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  • 30 Jun 2022 09:13 | Anonymous


    The IALE affiliated open access journal Land has received a new impact factor. According to the Journal Citation Reports/®/ in June 2022, the Impact Factor of Land is now 3.905. IALE congratulates the editorial board for their successful work in developing a journal on landscape ecological themes.

    Land (ISSN 2073-445X)  is an international and cross-disciplinary, peer-reviewed, open access journal of land system science, landscape, soil–sediment–water systems, urban study, land–climate interactions, water–energy–land–food (WELF) nexus, biodiversity research and health nexus, land modelling and data processing, ecosystem services, and multifunctionality and sustainability etc., published monthly online by MDPI.

    Land is affiliated to the International Association for Landscape Ecology (IALE) and their members receive a discount on the article processing charges (APCs).

  • 20 Jun 2022 12:06 | Anonymous
    ialeUK and UKCEH

    are organising a memorial symposium on Wednesday 7 September in Lancaster to celebrate Bob Bunces's academic contributions and remember how he influenced colleagues in the UK and beyond. The symposium aims to showcase academic contributions influenced or inspired by Bob Bunce.

    More information on iale.uk

  • 4 Jun 2022 12:00 | Anonymous

    Sonia Reyes, IALE-Chile President was nominated by the recently elected Chilean president as regional deputy of environmental issues in Santiago Metropolitan Region. Dr. Reyes-Packe will have the mission of leading the implementation of new climate change law, new ecological planning perspectives, and biodiversity protection actions among many other tasks. The nomination represents an acknowledgment of her excellent trajectory as a researcher and activist, including her involvement in the creation of the IALE chapter in Chile, as well as other links between science and social movements.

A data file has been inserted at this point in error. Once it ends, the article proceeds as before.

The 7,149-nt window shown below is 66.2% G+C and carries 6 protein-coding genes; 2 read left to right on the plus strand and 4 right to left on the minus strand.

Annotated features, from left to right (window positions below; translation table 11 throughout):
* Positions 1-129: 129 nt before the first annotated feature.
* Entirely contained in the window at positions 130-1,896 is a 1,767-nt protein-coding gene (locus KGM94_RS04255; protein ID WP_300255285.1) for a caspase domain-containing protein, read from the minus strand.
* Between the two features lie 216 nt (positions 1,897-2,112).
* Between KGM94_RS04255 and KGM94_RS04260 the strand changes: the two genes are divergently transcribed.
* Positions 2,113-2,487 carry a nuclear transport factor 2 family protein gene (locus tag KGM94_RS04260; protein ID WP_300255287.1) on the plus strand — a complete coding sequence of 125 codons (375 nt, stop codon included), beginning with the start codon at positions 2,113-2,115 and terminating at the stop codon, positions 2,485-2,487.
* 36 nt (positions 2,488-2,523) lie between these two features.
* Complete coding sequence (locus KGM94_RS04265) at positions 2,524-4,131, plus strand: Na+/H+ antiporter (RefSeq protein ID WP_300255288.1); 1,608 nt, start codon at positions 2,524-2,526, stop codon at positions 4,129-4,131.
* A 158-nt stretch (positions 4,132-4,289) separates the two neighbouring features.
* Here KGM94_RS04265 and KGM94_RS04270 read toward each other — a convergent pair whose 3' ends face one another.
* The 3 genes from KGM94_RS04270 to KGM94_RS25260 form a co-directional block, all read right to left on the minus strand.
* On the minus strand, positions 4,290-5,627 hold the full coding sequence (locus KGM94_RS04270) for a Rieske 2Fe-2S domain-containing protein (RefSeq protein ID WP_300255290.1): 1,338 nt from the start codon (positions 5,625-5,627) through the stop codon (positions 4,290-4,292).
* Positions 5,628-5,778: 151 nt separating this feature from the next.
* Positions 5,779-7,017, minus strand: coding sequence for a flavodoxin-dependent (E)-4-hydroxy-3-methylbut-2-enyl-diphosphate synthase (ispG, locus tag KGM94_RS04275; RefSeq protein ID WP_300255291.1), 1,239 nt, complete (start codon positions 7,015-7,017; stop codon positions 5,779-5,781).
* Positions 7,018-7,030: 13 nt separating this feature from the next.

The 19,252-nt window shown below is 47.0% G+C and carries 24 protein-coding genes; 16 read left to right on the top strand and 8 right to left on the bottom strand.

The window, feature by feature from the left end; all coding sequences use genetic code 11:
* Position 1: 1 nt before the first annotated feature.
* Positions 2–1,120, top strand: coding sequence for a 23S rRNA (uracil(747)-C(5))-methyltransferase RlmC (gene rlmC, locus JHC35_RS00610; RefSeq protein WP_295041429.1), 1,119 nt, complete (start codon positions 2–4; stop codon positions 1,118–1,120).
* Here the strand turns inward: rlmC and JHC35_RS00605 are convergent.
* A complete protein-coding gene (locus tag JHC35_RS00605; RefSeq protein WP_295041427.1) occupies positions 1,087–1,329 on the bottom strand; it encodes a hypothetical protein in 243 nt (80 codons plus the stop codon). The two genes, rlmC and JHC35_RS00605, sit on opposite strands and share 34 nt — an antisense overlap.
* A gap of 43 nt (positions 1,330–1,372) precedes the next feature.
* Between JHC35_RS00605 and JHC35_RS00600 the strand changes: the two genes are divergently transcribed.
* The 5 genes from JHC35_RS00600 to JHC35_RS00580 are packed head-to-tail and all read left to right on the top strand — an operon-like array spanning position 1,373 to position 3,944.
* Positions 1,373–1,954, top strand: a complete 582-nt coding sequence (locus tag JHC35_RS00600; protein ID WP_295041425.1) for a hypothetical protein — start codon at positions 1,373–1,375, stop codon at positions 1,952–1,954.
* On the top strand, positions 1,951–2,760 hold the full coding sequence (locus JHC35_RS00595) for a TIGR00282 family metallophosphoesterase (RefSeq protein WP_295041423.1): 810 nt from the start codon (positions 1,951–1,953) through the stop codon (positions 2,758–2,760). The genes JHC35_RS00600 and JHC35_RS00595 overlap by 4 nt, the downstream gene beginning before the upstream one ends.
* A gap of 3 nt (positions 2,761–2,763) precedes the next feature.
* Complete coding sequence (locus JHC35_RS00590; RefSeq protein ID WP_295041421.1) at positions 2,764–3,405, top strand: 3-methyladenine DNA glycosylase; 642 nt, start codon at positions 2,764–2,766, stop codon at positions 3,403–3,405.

• 2 Jun 2022 11:56 | Anonymous


    Dra. Dolors Armenteras, IALE-Colombia President and IALE Vicepresident, visited Chile for 10 days to participate in research about landscapes affected by Megafires and their change over time. Invited by Dr. Francisco de la Barrera and his research team, they traveled through a long gradient of burned landscapes to learn and explore future directions for research on the socio-ecological processes and patterns of wildfires in Latin America and the Global South. The visit included workdays at the Universidad de Concepcion to share with IALE-Chile members, co-researchers of De la Barrera Lab, and postgraduate students, offering the master class “Megafires in Amazonia” and having meetings.